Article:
Not Just Carbon: Capturing All the Benefits of Forests for Stabilizing the Climate from Local to Global Scales
This report summarises the science on the biophysical effects of deforestation on climate stability and explores the policy implications of the resulting impacts at three scales: global climate policy, regional cooperation on precipitation management, and national policies related to agriculture and public health.
Forests have significant and positive effects on our planet, not only in terms of carbon sequestration, but through a variety of other processes. These include biophysical processes that affect transfers of energy and moisture in the atmosphere, the contribution to food security, the protection of human health as well as improving water security. Accounting for all of these processes significantly affects estimates of the impacts of deforestation, rendering the global cooling effect of avoiding tropical deforestation as much as 50% greater.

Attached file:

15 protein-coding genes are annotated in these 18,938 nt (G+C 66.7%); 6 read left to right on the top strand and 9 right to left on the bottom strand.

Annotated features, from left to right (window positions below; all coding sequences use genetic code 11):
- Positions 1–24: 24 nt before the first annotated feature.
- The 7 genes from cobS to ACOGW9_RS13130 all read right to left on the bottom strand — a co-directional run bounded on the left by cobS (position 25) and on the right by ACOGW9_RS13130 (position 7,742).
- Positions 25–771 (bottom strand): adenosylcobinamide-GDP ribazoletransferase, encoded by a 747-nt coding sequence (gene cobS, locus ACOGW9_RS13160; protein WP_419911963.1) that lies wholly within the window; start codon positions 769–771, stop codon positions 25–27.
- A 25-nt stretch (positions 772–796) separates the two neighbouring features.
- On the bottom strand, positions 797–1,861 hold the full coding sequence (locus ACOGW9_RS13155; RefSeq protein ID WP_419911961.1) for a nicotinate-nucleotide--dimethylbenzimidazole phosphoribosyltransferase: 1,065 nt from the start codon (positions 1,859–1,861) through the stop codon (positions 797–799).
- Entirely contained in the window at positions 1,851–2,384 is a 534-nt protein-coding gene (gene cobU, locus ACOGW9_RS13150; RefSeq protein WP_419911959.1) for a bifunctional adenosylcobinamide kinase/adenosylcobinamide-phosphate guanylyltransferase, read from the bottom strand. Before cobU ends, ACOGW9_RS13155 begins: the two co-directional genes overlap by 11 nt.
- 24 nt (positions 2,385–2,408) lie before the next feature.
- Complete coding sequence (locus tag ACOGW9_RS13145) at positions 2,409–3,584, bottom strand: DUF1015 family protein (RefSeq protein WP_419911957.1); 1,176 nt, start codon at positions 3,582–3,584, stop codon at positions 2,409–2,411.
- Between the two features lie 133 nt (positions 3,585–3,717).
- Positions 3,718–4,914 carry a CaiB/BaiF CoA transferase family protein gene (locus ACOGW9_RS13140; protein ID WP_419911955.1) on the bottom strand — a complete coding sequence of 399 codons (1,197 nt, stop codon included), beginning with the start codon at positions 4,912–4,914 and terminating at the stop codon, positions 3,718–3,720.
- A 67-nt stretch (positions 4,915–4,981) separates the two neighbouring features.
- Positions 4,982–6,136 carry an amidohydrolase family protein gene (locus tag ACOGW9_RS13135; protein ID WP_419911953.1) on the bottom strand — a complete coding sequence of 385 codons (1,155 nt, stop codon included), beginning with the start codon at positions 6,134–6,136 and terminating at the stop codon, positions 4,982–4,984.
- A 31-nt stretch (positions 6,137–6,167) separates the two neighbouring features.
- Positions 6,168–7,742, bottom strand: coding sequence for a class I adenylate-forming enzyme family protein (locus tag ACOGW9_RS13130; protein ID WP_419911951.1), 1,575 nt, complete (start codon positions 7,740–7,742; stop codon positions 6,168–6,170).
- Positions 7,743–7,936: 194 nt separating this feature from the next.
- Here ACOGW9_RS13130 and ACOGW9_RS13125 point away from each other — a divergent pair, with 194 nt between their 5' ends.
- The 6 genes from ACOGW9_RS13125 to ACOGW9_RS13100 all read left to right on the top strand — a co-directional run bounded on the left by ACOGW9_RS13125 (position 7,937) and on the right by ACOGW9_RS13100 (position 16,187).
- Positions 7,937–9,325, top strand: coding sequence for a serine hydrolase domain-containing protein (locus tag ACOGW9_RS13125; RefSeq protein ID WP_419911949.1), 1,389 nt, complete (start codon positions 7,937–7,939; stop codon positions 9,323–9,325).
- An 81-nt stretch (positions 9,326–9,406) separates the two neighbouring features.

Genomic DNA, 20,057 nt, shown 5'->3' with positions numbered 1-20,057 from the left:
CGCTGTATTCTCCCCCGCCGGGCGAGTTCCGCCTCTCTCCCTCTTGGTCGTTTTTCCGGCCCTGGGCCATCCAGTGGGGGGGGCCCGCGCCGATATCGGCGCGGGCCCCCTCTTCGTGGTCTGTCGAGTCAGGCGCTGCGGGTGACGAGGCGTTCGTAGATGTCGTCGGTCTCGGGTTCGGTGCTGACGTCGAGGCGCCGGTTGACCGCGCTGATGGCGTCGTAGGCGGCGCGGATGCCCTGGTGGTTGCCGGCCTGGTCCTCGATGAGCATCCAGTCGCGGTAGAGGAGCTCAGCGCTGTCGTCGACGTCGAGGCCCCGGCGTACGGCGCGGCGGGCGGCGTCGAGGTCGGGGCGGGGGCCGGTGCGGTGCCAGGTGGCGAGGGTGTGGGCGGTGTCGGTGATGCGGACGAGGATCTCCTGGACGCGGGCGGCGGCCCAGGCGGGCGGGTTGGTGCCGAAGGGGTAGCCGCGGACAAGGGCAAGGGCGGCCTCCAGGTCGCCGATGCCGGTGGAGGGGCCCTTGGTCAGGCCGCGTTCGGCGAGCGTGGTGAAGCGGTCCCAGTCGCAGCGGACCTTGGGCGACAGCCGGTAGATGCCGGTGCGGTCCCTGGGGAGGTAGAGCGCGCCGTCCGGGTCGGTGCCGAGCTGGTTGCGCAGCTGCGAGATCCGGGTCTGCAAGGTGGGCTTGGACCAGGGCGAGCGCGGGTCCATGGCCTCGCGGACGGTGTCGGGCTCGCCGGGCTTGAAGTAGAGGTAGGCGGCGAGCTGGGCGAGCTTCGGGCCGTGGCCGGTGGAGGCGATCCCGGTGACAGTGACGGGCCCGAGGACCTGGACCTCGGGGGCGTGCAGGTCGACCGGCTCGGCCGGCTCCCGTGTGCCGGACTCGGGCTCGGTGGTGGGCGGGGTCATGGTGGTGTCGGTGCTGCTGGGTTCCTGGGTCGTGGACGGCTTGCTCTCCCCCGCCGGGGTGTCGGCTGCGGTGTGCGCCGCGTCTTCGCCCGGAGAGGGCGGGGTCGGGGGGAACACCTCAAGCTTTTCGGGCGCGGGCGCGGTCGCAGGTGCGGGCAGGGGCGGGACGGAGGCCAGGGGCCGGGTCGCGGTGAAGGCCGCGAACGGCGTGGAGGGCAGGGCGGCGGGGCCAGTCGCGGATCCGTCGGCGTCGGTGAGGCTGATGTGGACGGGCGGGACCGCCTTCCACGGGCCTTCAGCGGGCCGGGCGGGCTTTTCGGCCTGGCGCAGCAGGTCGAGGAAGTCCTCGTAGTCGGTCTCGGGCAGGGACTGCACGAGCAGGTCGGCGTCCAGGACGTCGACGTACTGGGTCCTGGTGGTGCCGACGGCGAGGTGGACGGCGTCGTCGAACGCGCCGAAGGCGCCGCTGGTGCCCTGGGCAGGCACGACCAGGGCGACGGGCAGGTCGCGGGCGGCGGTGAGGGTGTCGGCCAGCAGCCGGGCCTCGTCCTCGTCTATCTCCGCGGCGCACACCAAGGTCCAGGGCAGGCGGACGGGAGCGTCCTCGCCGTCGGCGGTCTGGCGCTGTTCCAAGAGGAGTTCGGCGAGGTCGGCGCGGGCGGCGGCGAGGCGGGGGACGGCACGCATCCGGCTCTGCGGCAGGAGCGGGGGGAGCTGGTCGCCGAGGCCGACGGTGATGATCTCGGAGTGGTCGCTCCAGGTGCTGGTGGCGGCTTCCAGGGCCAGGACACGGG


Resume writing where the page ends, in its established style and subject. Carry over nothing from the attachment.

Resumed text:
The report also provides next steps to address these impacts, and urges policymakers and other actors working in the sector to recognise and address the full range of forests’ services. Potential areas of investment from public and private financiers are highlighted, that would help to address the widespread implications of forest cover change. As well as providing an overview of jurisdictional approaches to deforestation-free supply chains with an example from Mato Grosso, Brazil.